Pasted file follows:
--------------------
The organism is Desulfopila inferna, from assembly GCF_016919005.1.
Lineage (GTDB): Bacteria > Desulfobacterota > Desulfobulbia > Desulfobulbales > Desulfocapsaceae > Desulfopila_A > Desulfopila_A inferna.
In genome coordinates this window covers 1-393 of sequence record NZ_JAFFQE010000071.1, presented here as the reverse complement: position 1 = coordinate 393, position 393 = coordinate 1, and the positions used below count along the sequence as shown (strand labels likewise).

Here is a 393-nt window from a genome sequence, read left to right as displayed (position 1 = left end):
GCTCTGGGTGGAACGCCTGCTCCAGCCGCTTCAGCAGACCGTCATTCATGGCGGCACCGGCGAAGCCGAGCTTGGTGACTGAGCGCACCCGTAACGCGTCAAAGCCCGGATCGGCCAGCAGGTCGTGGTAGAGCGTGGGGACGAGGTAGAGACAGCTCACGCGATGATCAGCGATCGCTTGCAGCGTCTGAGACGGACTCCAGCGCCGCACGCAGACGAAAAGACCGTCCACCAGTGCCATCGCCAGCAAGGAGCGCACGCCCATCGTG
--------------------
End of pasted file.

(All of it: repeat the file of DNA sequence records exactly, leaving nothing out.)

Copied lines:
The organism is Desulfopila inferna, from assembly GCF_016919005.1.
Lineage (GTDB): Bacteria > Desulfobacterota > Desulfobulbia > Desulfobulbales > Desulfocapsaceae > Desulfopila_A > Desulfopila_A inferna.
In genome coordinates this window covers 1-393 of sequence record NZ_JAFFQE010000071.1, presented here as the reverse complement: position 1 = coordinate 393, position 393 = coordinate 1, and the positions used below count along the sequence as shown (strand labels likewise).

Here is a 393-nt window from a genome sequence, read left to right as displayed (position 1 = left end):
GCTCTGGGTGGAACGCCTGCTCCAGCCGCTTCAGCAGACCGTCATTCATGGCGGCACCGGCGAAGCCGAGCTTGGTGACTGAGCGCACCCGTAACGCGTCAAAGCCCGGATCGGCCAGCAGGTCGTGGTAGAGCGTGGGGACGAGGTAGAGACAGCTCACGCGATGATCAGCGATCGCTTGCAGCGTCTGAGACGGACTCCAGCGCCGCACGCAGACGAAAAGACCGTCCACCAGTGCCATCGCCAGCAAGGAGCGCACGCCCATCGTG